by Canadians even though U.S. estate tax may apply to them.

Tax implications should not discourage Canadian entrepreneurs from buying property in the United States. If you pay careful attention to meeting your tax obligations and take advantage of any opportunities to reduce U.S. liabilities, you can reap the benefits of owning the property while minimizing your costs.

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Victory for non-smoking condo couple in B.C.

March 12, 2010 Leave a comment

A decision of the British Columbia Human Rights Tribunal late last year could have an enormous effect on owners and occupants of condominiums and rental apartments across Canada in the coming months.

Paul and Rose Kabatoff live in a suite in an attractive three-storey condominium building in Langley, B.C. They both have a number of health problems including respiratory illnesses and allergies that are negatively affected by second-hand cigarette smoke.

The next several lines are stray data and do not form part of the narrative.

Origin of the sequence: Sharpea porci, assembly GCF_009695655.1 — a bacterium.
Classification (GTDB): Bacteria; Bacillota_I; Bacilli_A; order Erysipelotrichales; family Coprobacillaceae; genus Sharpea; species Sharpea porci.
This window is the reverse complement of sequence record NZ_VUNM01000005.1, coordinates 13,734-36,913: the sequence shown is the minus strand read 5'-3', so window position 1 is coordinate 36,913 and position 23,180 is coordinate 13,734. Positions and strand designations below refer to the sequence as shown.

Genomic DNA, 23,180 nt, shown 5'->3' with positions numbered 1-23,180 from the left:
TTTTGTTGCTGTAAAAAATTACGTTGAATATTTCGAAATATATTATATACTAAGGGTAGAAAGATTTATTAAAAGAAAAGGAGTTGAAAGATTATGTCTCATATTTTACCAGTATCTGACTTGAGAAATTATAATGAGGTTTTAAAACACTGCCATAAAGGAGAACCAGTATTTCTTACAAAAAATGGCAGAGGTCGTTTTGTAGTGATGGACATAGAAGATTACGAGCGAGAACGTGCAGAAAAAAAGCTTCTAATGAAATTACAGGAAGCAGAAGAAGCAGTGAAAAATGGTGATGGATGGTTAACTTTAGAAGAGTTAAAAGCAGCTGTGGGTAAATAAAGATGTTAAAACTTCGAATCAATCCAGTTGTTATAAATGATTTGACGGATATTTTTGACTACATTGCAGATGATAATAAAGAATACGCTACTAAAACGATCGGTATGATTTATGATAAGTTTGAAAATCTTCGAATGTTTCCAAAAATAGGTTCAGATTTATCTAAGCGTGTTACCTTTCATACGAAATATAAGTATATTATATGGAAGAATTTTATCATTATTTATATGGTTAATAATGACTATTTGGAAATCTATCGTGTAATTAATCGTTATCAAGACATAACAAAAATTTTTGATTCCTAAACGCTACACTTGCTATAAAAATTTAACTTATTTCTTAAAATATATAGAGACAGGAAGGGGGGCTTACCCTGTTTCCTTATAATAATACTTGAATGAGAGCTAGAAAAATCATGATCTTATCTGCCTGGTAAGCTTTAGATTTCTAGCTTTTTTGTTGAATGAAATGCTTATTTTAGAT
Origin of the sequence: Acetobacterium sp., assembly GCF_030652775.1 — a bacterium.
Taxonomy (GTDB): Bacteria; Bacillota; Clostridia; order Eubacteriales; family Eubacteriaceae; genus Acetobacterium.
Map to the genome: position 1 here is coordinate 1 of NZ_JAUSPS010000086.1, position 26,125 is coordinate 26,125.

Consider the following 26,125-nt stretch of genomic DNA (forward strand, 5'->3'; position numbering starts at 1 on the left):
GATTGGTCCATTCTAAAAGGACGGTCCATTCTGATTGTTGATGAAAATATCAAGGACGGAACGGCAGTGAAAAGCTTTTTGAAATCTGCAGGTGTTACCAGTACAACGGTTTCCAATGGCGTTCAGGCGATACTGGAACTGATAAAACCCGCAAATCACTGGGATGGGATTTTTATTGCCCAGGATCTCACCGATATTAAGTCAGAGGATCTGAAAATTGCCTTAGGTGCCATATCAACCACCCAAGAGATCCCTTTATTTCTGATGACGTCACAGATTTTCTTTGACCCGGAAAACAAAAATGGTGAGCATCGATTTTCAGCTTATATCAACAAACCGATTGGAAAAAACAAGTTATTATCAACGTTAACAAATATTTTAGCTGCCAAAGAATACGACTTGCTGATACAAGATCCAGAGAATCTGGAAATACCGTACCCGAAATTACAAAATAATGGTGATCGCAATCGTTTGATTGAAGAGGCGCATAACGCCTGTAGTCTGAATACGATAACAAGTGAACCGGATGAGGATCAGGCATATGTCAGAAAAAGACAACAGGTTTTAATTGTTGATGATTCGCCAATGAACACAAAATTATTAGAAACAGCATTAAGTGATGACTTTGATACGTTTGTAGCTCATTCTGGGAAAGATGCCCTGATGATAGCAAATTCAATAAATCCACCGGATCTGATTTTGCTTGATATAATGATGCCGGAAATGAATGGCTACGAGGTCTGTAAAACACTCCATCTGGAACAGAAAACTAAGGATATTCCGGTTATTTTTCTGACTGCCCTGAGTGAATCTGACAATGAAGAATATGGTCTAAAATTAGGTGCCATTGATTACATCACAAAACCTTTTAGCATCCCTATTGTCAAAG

In August 2008, smokers moved into the suite below their own. The Kabatoffs appealed for help to their condominium corporation (known in B.C. as a strata corporation), claiming that the second-hand smoke coming from their neighbours downstairs worsened their health problems. They provided a letter from their doctor supporting their request.

Ideally, the Kabatoffs wanted the condominium to adopt a no smoking bylaw, which it would not do.

Eventually, they filed a claim with the B.C. Human Rights Tribunal, asserting that the condominium failed to provide them with a housing environment free of second-hand smoke. They alleged that the condominium refused to do anything about the smoke issue, and that they were told that if they had a problem with the smokers they should move.